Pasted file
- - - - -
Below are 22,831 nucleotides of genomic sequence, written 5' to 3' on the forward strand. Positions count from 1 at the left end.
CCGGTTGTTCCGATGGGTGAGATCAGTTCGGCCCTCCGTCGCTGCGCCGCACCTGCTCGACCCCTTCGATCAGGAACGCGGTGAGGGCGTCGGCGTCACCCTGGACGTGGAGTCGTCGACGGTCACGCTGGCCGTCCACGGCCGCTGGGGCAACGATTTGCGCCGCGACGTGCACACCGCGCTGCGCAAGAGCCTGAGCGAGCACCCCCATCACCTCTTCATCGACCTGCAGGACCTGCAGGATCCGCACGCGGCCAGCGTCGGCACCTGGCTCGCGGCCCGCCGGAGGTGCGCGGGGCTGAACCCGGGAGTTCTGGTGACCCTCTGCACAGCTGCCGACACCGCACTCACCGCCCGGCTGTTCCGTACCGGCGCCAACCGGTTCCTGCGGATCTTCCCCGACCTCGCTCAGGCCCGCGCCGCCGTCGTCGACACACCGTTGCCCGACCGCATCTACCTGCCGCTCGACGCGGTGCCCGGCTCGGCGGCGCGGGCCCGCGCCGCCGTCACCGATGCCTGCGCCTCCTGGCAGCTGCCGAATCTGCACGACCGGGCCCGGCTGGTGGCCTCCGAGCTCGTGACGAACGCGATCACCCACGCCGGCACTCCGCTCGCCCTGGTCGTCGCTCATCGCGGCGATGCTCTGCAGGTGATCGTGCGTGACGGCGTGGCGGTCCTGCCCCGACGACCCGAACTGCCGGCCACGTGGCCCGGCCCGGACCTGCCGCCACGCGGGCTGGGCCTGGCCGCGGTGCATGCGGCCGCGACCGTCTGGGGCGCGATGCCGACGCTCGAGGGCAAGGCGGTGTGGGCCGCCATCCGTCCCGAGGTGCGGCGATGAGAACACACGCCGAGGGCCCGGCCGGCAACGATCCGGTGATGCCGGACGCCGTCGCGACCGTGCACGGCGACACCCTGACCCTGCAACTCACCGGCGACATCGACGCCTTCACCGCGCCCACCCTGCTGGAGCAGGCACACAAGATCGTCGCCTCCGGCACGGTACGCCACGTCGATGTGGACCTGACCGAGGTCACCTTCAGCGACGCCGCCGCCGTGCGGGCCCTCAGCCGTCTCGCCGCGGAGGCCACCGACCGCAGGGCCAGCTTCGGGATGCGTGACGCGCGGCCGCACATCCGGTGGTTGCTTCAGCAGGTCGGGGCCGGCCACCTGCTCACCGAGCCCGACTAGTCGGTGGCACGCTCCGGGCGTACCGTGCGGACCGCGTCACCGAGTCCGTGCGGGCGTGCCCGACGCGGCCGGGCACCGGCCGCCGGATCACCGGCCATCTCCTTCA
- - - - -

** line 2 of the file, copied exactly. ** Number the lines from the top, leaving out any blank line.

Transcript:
CCGGTTGTTCCGATGGGTGAGATCAGTTCGGCCCTCCGTCGCTGCGCCGCACCTGCTCGACCCCTTCGATCAGGAACGCGGTGAGGGCGTCGGCGTCACCCTGGACGTGGAGTCGTCGACGGTCACGCTGGCCGTCCACGGCCGCTGGGGCAACGATTTGCGCCGCGACGTGCACACCGCGCTGCGCAAGAGCCTGAGCGAGCACCCCCATCACCTCTTCATCGACCTGCAGGACCTGCAGGATCCGCACGCGGCCAGCGTCGGCACCTGGCTCGCGGCCCGCCGGAGGTGCGCGGGGCTGAACCCGGGAGTTCTGGTGACCCTCTGCACAGCTGCCGACACCGCACTCACCGCCCGGCTGTTCCGTACCGGCGCCAACCGGTTCCTGCGGATCTTCCCCGACCTCGCTCAGGCCCGCGCCGCCGTCGTCGACACACCGTTGCCCGACCGCATCTACCTGCCGCTCGACGCGGTGCCCGGCTCGGCGGCGCGGGCCCGCGCCGCCGTCACCGATGCCTGCGCCTCCTGGCAGCTGCCGAATCTGCACGACCGGGCCCGGCTGGTGGCCTCCGAGCTCGTGACGAACGCGATCACCCACGCCGGCACTCCGCTCGCCCTGGTCGTCGCTCATCGCGGCGATGCTCTGCAGGTGATCGTGCGTGACGGCGTGGCGGTCCTGCCCCGACGACCCGAACTGCCGGCCACGTGGCCCGGCCCGGACCTGCCGCCACGCGGGCTGGGCCTGGCCGCGGTGCATGCGGCCGCGACCGTCTGGGGCGCGATGCCGACGCTCGAGGGCAAGGCGGTGTGGGCCGCCATCCGTCCCGAGGTGCGGCGATGAGAACACACGCCGAGGGCCCGGCCGGCAACGATCCGGTGATGCCGGACGCCGTCGCGACCGTGCACGGCGACACCCTGACCCTGCAACTCACCGGCGACATCGACGCCTTCACCGCGCCCACCCTGCTGGAGCAGGCACACAAGATCGTCGCCTCCGGCACGGTACGCCACGTCGATGTGGACCTGACCGAGGTCACCTTCAGCGACGCCGCCGCCGTGCGGGCCCTCAGCCGTCTCGCCGCGGAGGCCACCGACCGCAGGGCCAGCTTCGGGATGCGTGACGCGCGGCCGCACATCCGGTGGTTGCTTCAGCAGGTCGGGGCCGGCCACCTGCTCACCGAGCCCGACTAGTCGGTGGCACGCTCCGGGCGTACCGTGCGGACCGCGTCACCGAGTCCGTGCGGGCGTGCCCGACGCGGCCGGGCACCGGCCGCCGGATCACCGGCCATCTCCTTCA